Studies suggest that increased intakes of plant-based foods and decreased consumption of animal-based foods may reduce the risk of chronic diseases such as cardiovascular disease, type 2 diabetes, and certain types of cancers. However, plant-based diets can lead to low intakes of such nutrients as calcium and vitamin D, which are important for bone health. In addition to these micronutrients, adequate intake of protein is also necessary for maintaining bone health throughout the life cycle. Studies have also demonstrated that certain amino acids influence bone metabolism differently.
Animal- and plant-based protein sources have varying amino acid profiles and therefore may have diverse effects on bone. Yet, no controlled, long-term intervention study regarding the effects of replacing animal protein with plant-based protein on bone and mineral metabolism has been carried out among healthy people.
As adherence to a more plant-based diet may cause a risk for bone health, Suvi Itkonen (University of Helsinki) and colleagues investigated the effects of partial replacement of animal-based protein sources with plant-based protein sources on bone turnover and mineral metabolism. Using a whole-diet approach, 107 women and 29 men participated in a 12-wk randomized clinical trial. Subjects were randomly assigned to consume 1 of 3 diets differing in protein composition: 1) 70% animal protein, 30% plant protein, 2) 50% animal protein, 50% plant protein, and 3) 30% animal protein, 70% plant protein. Differences in bone formation, mineral metabolism markers, and nutrient intakes were examined.
Study results published in The Journal of Nutrition found that partial replacement of animal proteins with plant-based proteins increased markers associated with bone turnover, indicating a possible risk for bone health. Moving from mostly animal-based protein sources towards plant-based protein sources indicated that the dietary change was associated with accelerated bone turnover. However, dietary intakes of calcium and vitamin D were below the recommended levels in the plant group, which may have also impacted bone turnover. Thus, it remains unclear whether differences in protein intake or quality played a major role.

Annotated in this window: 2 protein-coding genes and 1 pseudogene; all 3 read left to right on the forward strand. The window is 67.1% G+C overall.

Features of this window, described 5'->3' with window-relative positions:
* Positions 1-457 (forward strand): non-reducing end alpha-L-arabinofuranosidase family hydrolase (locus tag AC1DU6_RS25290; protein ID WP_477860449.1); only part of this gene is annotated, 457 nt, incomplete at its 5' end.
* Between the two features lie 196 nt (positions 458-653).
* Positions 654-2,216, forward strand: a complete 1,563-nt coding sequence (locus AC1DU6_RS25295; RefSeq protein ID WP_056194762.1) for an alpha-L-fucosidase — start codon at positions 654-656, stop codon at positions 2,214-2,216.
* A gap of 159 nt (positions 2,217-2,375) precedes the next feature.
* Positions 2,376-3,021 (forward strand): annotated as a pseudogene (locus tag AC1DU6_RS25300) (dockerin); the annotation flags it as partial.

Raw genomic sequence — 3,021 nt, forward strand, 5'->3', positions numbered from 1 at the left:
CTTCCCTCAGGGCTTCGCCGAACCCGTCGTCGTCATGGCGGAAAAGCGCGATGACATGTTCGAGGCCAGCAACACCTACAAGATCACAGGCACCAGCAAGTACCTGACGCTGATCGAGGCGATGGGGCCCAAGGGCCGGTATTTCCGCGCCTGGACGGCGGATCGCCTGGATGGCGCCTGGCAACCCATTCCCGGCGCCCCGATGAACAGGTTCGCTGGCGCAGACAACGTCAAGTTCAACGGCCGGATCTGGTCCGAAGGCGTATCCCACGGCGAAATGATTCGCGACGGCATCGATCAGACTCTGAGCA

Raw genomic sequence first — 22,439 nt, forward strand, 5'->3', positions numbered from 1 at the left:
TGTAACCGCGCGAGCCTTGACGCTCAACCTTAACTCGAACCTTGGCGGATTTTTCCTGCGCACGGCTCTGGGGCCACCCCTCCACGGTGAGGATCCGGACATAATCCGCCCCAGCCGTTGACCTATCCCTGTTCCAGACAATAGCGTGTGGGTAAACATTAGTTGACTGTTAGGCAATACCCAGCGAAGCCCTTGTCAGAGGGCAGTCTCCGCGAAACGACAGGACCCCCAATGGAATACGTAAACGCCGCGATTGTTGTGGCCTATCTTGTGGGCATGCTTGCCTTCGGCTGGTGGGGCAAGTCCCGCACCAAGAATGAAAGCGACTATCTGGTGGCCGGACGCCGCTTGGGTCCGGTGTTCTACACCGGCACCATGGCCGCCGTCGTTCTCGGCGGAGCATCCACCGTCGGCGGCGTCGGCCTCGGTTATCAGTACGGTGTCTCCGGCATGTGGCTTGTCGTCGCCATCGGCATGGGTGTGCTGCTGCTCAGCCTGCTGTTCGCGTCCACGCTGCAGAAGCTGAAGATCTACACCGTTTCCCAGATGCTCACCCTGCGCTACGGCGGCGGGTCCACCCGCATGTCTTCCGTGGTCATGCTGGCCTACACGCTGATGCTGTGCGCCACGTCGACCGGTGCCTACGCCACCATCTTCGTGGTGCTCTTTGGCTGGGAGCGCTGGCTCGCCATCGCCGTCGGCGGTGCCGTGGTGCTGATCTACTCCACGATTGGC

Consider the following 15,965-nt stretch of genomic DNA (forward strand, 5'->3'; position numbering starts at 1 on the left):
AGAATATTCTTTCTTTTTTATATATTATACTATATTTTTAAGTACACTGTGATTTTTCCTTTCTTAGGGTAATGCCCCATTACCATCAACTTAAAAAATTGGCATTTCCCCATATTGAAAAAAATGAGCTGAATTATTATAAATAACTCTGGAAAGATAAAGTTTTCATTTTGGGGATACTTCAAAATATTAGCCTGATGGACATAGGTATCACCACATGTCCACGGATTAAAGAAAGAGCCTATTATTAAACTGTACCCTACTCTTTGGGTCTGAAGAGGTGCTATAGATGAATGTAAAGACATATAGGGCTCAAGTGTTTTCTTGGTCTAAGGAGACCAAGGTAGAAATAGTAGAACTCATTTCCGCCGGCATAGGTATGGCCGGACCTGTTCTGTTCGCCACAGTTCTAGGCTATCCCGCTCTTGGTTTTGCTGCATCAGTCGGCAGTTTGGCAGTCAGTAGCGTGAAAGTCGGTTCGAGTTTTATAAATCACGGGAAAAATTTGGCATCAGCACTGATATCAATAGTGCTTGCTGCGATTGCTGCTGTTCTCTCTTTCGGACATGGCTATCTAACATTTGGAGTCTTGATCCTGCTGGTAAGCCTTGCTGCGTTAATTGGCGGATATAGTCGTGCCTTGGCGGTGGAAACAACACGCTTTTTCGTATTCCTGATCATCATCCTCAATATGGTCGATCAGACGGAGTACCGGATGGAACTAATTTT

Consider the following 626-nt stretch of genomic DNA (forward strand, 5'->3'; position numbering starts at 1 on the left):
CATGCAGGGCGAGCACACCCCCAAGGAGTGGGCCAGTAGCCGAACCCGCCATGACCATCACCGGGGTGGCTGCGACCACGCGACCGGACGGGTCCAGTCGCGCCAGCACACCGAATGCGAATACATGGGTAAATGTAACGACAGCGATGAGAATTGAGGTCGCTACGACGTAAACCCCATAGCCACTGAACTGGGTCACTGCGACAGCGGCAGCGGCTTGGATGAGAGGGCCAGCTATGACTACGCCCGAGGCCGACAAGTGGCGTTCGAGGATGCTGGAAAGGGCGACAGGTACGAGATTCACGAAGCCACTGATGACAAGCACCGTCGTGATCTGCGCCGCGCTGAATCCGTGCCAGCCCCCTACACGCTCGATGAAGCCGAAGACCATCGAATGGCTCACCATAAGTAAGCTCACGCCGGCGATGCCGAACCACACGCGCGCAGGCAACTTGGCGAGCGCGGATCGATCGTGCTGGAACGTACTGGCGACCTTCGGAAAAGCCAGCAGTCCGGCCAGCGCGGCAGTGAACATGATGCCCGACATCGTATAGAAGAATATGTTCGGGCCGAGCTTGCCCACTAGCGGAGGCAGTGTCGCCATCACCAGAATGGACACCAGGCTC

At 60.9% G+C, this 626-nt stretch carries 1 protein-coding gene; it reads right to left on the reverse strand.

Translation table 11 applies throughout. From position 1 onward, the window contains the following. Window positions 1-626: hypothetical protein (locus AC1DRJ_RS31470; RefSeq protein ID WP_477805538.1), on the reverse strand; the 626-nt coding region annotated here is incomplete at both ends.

Nonetheless, one could speculate that different amino acid compositions of the diets may have an effect on bone turnover. A corresponding editorial by Connie Weaver (Purdue University) provides further insights regarding unanswered questions about whether dietary protein, and animal protein in particular, compromises bone health.
Itkonen ST, Päivärinta E, Pellinen T, Viitakangas H, Risteli J, Erkkola M, Lamberg-Allardt C, Pajari AM. Partial Replacement of Animal Proteins with Plant Proteins for 12 Weeks Accelerates Bone Turnover Among Healthy Adults: A Randomized Clinical Trial. The Journal of Nutrition, Volume 151, Issue 1, January 2021, Pages 11–19, https://doi.org/10.1093/jn/nxaa264.
Weaver CM. Plant Protein Meal Patterns May Compromise Bone Health. The Journal of Nutrition, Volume 151, Issue 1, January 2021, Pages 7–8, https://doi.org/10.1093/jn/nxaa346.
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